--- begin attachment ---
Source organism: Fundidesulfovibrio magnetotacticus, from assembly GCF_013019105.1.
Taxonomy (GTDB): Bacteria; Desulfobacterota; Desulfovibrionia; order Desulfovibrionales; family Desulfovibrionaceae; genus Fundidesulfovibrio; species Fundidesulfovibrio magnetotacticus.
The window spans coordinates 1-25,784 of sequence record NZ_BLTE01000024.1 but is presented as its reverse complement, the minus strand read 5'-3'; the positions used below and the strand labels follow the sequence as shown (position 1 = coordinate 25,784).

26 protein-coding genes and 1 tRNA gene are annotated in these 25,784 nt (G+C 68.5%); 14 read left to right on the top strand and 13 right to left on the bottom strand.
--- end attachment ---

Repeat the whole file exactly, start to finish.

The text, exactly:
Source organism: Fundidesulfovibrio magnetotacticus, from assembly GCF_013019105.1.
Taxonomy (GTDB): Bacteria; Desulfobacterota; Desulfovibrionia; order Desulfovibrionales; family Desulfovibrionaceae; genus Fundidesulfovibrio; species Fundidesulfovibrio magnetotacticus.
The window spans coordinates 1-25,784 of sequence record NZ_BLTE01000024.1 but is presented as its reverse complement, the minus strand read 5'-3'; the positions used below and the strand labels follow the sequence as shown (position 1 = coordinate 25,784).

26 protein-coding genes and 1 tRNA gene are annotated in these 25,784 nt (G+C 68.5%); 14 read left to right on the top strand and 13 right to left on the bottom strand.